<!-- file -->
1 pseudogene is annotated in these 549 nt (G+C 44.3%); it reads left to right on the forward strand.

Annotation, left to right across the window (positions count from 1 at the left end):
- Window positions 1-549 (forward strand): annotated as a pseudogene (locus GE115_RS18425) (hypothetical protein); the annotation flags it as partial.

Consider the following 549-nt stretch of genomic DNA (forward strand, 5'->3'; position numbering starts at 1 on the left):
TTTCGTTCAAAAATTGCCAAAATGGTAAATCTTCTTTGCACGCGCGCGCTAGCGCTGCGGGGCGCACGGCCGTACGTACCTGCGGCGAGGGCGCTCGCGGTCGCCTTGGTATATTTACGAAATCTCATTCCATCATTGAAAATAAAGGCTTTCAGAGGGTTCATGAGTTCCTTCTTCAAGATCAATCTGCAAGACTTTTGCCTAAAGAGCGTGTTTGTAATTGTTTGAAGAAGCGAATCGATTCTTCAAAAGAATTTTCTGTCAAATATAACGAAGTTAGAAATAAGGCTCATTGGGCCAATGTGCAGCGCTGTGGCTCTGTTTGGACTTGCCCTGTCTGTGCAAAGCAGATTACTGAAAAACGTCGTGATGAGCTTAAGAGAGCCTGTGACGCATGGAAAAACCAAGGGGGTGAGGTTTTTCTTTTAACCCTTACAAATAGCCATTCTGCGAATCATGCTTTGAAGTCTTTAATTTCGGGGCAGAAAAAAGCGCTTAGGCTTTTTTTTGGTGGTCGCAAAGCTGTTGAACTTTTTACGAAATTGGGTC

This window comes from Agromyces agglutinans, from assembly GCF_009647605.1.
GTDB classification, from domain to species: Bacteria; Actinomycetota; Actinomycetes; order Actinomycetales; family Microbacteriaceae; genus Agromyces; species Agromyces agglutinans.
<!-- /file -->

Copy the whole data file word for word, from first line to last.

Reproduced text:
1 pseudogene is annotated in these 549 nt (G+C 44.3%); it reads left to right on the forward strand.

Annotation, left to right across the window (positions count from 1 at the left end):
- Window positions 1-549 (forward strand): annotated as a pseudogene (locus GE115_RS18425) (hypothetical protein); the annotation flags it as partial.

Consider the following 549-nt stretch of genomic DNA (forward strand, 5'->3'; position numbering starts at 1 on the left):
TTTCGTTCAAAAATTGCCAAAATGGTAAATCTTCTTTGCACGCGCGCGCTAGCGCTGCGGGGCGCACGGCCGTACGTACCTGCGGCGAGGGCGCTCGCGGTCGCCTTGGTATATTTACGAAATCTCATTCCATCATTGAAAATAAAGGCTTTCAGAGGGTTCATGAGTTCCTTCTTCAAGATCAATCTGCAAGACTTTTGCCTAAAGAGCGTGTTTGTAATTGTTTGAAGAAGCGAATCGATTCTTCAAAAGAATTTTCTGTCAAATATAACGAAGTTAGAAATAAGGCTCATTGGGCCAATGTGCAGCGCTGTGGCTCTGTTTGGACTTGCCCTGTCTGTGCAAAGCAGATTACTGAAAAACGTCGTGATGAGCTTAAGAGAGCCTGTGACGCATGGAAAAACCAAGGGGGTGAGGTTTTTCTTTTAACCCTTACAAATAGCCATTCTGCGAATCATGCTTTGAAGTCTTTAATTTCGGGGCAGAAAAAAGCGCTTAGGCTTTTTTTTGGTGGTCGCAAAGCTGTTGAACTTTTTACGAAATTGGGTC

This window comes from Agromyces agglutinans, from assembly GCF_009647605.1.
GTDB classification, from domain to species: Bacteria; Actinomycetota; Actinomycetes; order Actinomycetales; family Microbacteriaceae; genus Agromyces; species Agromyces agglutinans.